Rainbow Pride flag waving in the sun and blue sky

By Nick O’Reilly, Chief Technology Officer at NHSBSA.

Every February we celebrate LGBT History month and there are many historical figures and moments we need to remember as they set a foundation for the rights and respect we have today and also remind us that many of our LGBT brothers and sisters still face oppression and persecution across the world. It is a good time to reflect and renew our commitment to LGBT rights and to our shared, common and different struggles as well as support for freedom, equality and respect for everyone (however they identify).

I have chosen a few highlights of a moment, person or group from each of the six decades of my life; even if the events pre-dated my teens in the mid to late 70s when I first began to explore and realise my own sexuality.

For the 60s and 70s, I have no real personal experience or involvement to share, other than being a confused teenager living in a Catholic community.

The 1960s – A new LGBT Revolution

United Kingdom with Pride flagIn the 1960s there were some major highlights, including in 1967 with the decriminalisation of homosexual sex between men in the UK and the Stonewall riots that followed in America in 1969.

What is less well known is that in 1965/6 the first UK Trans support group was established by Alice, Giselle, Alga and Sylvia. Seems a bit strange that 50 years later, there is still a fierce debate raging about gender identity.

 

The 1970s – Pride and Profile

The first London Pride event was held in 1972. Despite threats of violence and a heavy police presence that included overt homophobia, it was a peaceful celebration with a carnival atmosphere.

Peter Tatchell in front of pride flag

Peter Tatchell

The most famous of the small organising committee may well be Peter Tatchell, but all of the veterans of London Pride 1972 deserve our thanks

1974 also saw the first out lesbian MP Maureen Colquhoun, ten years before Chris Smith was the first openly gay MP.

The 80s and 90s is when I became active in the LGBT community. I was involved in the NUPE and then UNISON Lesbian and Gay Group (as it was then), attended Pride and even spoke on the radio a number of times.

These were two very different decades; the first very bad, the next seeing a step change in LGBT rights and visibility.

The 1980s – Rest in Peace and Dignity

Pride march holing Terrence Higgins Trust signsThis being the decade that HIV and AIDS came to prominence it is right to highlight Terry Higgins and all those that worked tirelessly to support people fighting both AIDS and the ignorance and intolerance that surrounded it.

Set up by his partner Rupert Whitaker and some friends, it has gone on to be one of the leading organisations in the UK supporting people with HIV and tackling the prejudice faced by those with the virus.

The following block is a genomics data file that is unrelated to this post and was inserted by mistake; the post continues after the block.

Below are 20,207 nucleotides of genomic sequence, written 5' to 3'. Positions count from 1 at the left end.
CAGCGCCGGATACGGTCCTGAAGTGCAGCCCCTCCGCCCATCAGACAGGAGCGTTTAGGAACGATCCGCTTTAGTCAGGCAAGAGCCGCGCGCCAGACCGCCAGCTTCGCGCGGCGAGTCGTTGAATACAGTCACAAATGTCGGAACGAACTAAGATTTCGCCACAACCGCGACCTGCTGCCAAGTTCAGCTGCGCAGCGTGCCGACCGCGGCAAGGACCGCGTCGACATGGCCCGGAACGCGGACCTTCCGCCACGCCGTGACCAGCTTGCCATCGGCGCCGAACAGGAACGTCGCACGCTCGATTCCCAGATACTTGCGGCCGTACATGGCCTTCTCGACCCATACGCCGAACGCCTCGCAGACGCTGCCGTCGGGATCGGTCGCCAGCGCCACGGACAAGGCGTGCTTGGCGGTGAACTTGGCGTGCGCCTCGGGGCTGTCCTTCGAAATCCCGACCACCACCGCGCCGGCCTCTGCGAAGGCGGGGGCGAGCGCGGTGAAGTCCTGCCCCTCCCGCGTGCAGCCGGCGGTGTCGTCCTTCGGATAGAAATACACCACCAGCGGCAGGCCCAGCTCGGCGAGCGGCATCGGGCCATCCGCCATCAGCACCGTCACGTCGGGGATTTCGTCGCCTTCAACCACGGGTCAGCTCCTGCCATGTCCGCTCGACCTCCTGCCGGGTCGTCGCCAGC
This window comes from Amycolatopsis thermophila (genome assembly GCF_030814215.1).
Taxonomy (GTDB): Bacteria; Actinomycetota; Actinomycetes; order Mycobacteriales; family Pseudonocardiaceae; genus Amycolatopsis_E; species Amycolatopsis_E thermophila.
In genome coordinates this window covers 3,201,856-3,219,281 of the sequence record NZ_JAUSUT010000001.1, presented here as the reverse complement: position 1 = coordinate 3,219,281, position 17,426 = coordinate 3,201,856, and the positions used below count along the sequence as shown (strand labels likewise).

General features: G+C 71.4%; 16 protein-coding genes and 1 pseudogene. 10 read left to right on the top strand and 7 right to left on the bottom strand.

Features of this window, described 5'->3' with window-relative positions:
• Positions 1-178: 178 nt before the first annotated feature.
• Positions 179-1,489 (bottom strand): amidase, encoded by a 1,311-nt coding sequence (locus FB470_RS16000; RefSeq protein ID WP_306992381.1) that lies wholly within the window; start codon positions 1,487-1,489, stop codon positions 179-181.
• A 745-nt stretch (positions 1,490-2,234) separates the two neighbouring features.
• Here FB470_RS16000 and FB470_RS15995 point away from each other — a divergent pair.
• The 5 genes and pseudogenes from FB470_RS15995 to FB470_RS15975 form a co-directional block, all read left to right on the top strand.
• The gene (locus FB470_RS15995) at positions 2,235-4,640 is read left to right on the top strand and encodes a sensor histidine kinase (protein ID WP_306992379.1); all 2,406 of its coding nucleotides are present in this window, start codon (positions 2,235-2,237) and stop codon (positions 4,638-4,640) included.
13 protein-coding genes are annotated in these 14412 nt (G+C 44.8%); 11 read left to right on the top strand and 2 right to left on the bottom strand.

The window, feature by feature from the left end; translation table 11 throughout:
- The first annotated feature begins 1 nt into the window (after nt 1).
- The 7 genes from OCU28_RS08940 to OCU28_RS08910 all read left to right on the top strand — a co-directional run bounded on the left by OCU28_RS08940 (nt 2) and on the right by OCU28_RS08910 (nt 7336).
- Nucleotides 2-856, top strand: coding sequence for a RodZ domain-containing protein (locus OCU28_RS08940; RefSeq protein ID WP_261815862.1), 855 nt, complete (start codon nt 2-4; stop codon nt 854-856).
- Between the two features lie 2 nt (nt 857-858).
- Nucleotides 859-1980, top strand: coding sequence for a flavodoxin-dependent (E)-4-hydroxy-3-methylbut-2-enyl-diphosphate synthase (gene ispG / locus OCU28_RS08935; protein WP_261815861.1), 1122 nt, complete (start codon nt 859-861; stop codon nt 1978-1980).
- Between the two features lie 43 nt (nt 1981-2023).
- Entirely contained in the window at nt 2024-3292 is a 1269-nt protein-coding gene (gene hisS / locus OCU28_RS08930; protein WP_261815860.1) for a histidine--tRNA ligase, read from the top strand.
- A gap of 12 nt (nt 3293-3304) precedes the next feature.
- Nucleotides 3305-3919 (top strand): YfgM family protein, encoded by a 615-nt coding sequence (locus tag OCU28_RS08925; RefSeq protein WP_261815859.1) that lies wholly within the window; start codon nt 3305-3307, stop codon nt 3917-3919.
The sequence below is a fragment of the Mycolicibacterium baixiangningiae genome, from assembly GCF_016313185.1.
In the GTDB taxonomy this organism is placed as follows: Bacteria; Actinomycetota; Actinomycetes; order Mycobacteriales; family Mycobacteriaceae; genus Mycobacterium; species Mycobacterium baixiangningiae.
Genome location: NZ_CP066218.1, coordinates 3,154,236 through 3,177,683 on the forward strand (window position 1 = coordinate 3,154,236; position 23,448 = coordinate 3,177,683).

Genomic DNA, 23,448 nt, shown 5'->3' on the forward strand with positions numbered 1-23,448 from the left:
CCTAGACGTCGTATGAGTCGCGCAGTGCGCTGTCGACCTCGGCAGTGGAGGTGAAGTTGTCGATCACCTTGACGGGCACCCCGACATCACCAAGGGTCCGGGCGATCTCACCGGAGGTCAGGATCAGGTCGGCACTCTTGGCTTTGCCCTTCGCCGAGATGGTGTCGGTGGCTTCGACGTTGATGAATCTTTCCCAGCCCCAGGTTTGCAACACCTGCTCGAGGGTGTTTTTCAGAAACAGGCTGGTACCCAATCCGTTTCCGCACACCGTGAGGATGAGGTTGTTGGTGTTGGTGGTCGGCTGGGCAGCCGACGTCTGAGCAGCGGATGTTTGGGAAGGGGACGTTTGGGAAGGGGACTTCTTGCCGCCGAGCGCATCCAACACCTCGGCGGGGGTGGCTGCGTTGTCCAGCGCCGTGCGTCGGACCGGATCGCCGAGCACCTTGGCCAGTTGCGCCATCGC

Also, to great shame, this was the decade that saw Section 28 introduced and its attack on recognition and respect of LGBT people and families, which led to my first activism in LGBT rights.

The 1990s – A Decade of Change

Logo for Mermaids organisationDuring the 90s we had the first Pride event in Northern Ireland, legal changes in Jersey and the Isle of Man, an unequal age of consent (18 not 16), followed by an equal age of consent six years later, to the forming of Mermaids (a family support group).

It was not easy to select one historical group, but Rank Outsiders, which was set up in 1995 to end the ban on LGB people (achieved in 2000) in the military is my choice. The TV programme I remember was The Investigator about Caroline Meahger. It was more powerful, but less fun than Queer as Folk, which arrived with a bang in 1999.

At the turn of the new millennium there was a lot of hope and more progress around visibility and greater equality; with the introduction of civil partnerships and better pensions rights. I’m not sure if it was growing older, moving into the management sphere, or what, but my personal involvement began to wane. Alas, there are increasing signs of concern as shown by the reversal of LGBT rights in the USA, the continued oppression of the LGBT community in Russia, and the intolerance, physical danger, torture and terror still faced by many LGBT sisters and brothers across the world.

The 2000s – A decade of progress

Adoption rights, equal age of consent, the first out gay Conservative MP, the employment equality (sexual orientation) regulations, Goodwin vs. UK allowing trans people to be issued with new birth certificates followed by the Gender Recognition Act, the end of Section 28 with a later apology from David Cameron, civil partnerships (December 2005; June 2006 for me) and a Welsh Rugby Union star coming out.

Photograph of Cara Delevigne

Cara Delevingne

While not a great decade for bisexual visibility, it was increasing between 1999 with the first ‘Bi Visibility Day’.  In 2010 there was also the Equality Act, finally including bisexuality in Law.

Although becoming more famous from 2012, Cara Delevingne started her career in 2009 and openly identifies as bisexual and gender fluid.

 

2010 – No time for Complacency

Phyll Opoku-Gyimah

Despite all that has been achieved in my lifetime (1964 – ), there is no time for complacency. It’s important to remember and reflect on the challenges and persecution that LGBT people both here and across the world continue to face. With the rise of the far right and the reversal of LGBT rights – not just in the USA – it is important to defend our rights as LGBT citizens.

Last year I attended a Stonewall event where I met some fantastic role models; one of whom, Phyll Opoku-Gyamah, is a visible champion of Black Pride, LGBT, women, and black and Minority Ethnic Rights.

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